1. Increased rates of fatty acid oxidation are frequently observed in patients with non-insulin-dependent diabetes mellitus and may contribute to hyperglycaemia by both decreasing peripheral glucose disposal and, more importantly, by increasing the rate of gluconeogenesis and therefore hepatic glucose output. Despite this relationship between lipid and carbohydrate metabolism, fasting glucose concentrations do not fall acutely in patients with non-insulin-dependent diabetes mellitus when plasma non-esterified fatty acid concentrations and lipid oxidation rates are decreased, questioning the importance of this interaction to glycaemic control. We have therefore measured the acute changes that occur 120–150 min after administration of 500 mg of the anti-lipolytic agent acipimox in eight non-obese male patients with non-insulin-dependent diabetes mellitus.
2. After administration of acipimox, lipolysis was inhibited as reflected by lower plasma non-esterified fatty acid (0.05 ± 0.02 versus 0.55 ± 0.05 mmol/1, P < 0.001) and blood glycerol (8 ± 1 versus 56 ± 8 μmol/l, P < 0.001) concentrations. The lipid oxidation rate was decreased (0.63 ± 0.05 versus 1.02 ± 0.08 mg min−1 kg−1, P < 0.001), whereas there was a significant increase in the carbohydrate oxidation rate (1.93 ± 0.17 versus 1.22 ± 0.18 mg min−1 kg−1, P = 0.02). In addition, in the lipolysis-suppressed patients, there was a significant increase in serum cortisol (329 ± 47 versus 196 ± 43 nmol/l, P=0.03), serum growth hormone (5.44 ± 2.1 versus 0.6 ± 0.2 ng/ml, P=0.04), plasma glucagon (12 ± 2.5 versus 8.2 ± 2.0 ng min−1 ml−1, P = 0.005), plasma noradrenaline (1.82 ± 0.26 versus 1.39 ± 0.21 nmol/l, P=0.004) and adrenaline (0.32 ± 0.08 versus 0.20 ± 0.05 nmol/l, P=0.04) concentrations compared with control. Despite this marked hormonal response, there was no difference in hepatic glucose output, fasting blood glucose concentration or peripheral glucose disposal, although non-oxidative glucose disposal was less after acipimox (0.16 ± 0.16 versus 0.74 ± 0.20 mg min−1 kg−1, P=0.05).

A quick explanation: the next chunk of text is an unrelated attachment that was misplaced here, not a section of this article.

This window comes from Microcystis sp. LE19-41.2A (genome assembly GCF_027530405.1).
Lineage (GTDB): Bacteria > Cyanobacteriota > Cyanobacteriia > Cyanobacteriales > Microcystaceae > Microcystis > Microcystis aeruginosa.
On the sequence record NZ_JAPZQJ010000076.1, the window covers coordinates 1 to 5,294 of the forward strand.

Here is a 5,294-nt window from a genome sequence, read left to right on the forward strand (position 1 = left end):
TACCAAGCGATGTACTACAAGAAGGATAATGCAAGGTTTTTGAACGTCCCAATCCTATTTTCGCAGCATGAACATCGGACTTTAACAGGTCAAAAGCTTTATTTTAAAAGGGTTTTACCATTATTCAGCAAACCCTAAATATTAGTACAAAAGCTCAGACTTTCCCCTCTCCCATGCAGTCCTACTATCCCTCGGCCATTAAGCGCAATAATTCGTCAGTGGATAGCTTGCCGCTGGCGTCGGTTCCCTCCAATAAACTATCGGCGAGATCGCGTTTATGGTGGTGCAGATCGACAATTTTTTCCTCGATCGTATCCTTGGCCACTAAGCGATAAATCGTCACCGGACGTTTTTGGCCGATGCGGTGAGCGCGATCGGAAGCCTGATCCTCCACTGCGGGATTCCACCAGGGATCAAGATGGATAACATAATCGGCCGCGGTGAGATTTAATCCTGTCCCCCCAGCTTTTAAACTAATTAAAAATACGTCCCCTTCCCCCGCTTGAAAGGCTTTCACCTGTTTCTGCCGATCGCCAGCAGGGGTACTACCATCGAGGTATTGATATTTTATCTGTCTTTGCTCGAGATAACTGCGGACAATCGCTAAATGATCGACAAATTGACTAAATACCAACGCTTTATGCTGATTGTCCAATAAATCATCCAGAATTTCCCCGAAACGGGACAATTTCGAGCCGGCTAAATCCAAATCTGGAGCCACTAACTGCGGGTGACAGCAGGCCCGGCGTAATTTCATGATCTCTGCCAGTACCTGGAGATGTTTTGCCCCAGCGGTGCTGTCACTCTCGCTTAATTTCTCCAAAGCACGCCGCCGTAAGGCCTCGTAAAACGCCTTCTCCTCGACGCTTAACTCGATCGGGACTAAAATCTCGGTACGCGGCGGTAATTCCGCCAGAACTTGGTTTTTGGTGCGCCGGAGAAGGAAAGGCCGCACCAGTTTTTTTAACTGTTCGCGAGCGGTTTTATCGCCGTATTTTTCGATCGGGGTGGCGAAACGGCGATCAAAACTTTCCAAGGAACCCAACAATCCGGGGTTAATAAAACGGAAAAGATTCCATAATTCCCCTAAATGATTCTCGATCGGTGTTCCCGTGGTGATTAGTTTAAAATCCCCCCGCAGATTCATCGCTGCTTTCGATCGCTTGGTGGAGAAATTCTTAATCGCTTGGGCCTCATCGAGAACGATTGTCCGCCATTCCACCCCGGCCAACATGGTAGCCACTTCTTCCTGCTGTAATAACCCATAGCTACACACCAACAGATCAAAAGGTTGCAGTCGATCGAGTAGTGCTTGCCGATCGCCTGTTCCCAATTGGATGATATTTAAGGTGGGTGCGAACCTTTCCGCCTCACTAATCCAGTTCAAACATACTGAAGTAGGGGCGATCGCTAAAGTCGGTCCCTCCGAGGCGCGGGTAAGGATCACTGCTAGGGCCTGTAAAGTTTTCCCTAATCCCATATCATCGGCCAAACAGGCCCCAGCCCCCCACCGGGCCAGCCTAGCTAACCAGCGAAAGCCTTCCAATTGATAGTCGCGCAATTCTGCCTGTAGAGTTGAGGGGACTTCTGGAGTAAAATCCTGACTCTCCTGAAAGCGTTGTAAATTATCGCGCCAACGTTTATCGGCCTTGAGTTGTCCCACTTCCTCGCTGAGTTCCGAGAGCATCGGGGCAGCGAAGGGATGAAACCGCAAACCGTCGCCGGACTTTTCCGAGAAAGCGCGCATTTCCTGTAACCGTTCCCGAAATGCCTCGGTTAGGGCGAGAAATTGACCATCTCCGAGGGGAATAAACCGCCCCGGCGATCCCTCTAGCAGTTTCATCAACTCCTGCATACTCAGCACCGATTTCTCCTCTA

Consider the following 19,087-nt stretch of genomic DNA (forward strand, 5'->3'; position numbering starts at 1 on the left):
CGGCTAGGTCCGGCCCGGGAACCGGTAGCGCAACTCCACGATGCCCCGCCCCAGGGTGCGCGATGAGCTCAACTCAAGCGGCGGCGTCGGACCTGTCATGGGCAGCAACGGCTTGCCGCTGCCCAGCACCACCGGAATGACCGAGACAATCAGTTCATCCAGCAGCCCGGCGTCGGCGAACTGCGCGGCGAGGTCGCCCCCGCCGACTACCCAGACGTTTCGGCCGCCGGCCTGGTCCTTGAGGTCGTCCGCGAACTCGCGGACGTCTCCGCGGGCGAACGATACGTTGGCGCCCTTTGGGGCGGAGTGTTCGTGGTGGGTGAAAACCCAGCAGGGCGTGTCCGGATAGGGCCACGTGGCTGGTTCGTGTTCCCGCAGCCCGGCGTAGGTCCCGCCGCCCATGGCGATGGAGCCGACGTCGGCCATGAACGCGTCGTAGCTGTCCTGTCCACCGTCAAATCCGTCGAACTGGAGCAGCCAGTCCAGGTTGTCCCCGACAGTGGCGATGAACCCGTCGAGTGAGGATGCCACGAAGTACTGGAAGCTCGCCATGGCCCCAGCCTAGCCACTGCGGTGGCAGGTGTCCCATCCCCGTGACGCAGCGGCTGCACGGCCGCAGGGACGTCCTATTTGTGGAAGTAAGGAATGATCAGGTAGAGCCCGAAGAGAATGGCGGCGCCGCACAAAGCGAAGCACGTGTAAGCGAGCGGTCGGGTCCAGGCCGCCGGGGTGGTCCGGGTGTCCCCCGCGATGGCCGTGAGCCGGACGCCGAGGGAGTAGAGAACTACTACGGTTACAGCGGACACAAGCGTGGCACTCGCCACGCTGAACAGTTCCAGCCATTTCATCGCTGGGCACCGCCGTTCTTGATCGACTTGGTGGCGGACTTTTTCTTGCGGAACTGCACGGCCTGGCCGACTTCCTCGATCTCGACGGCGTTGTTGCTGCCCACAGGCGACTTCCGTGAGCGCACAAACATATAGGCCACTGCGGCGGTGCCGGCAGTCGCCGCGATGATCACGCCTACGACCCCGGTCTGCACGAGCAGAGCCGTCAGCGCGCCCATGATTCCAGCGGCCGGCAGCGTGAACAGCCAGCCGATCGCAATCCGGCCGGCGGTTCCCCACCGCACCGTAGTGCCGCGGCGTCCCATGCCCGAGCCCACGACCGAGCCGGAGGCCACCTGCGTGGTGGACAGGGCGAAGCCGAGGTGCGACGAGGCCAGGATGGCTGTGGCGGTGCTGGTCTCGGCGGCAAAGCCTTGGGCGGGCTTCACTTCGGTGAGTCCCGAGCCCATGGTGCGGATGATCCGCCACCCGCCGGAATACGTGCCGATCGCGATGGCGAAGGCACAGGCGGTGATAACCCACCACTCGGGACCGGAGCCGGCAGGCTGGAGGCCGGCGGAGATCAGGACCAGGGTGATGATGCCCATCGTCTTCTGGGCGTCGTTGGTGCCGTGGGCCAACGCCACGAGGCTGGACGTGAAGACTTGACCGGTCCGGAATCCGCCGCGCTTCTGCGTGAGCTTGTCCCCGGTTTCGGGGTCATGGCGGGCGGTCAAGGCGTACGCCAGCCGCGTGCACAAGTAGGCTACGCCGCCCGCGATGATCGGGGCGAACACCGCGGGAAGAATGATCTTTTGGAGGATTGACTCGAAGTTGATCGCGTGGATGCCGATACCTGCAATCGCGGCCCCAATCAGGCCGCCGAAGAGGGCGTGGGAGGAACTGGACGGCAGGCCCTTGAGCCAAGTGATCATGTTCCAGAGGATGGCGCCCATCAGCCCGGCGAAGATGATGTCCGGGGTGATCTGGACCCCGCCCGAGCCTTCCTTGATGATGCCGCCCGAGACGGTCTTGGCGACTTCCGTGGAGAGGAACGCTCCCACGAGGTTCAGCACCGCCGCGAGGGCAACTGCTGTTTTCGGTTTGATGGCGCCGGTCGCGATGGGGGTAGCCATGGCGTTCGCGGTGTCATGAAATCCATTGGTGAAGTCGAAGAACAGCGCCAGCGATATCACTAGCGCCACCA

3. We conclude that an acute decrease in fatty acid oxidation results in a switch to oxidation of glucose at the expense of glycogen stores, but apparently does not increase peripheral glucose uptake. Hepatic glucose output and fasting blood glucose concentration are maintained by an acute counter-regulatory response which presumably increases glycogen breakdown. Inhibitors of lipolysis and lipid oxidation are therefore more likely to lower fasting blood glucose concentration in the glycogen-depleted state.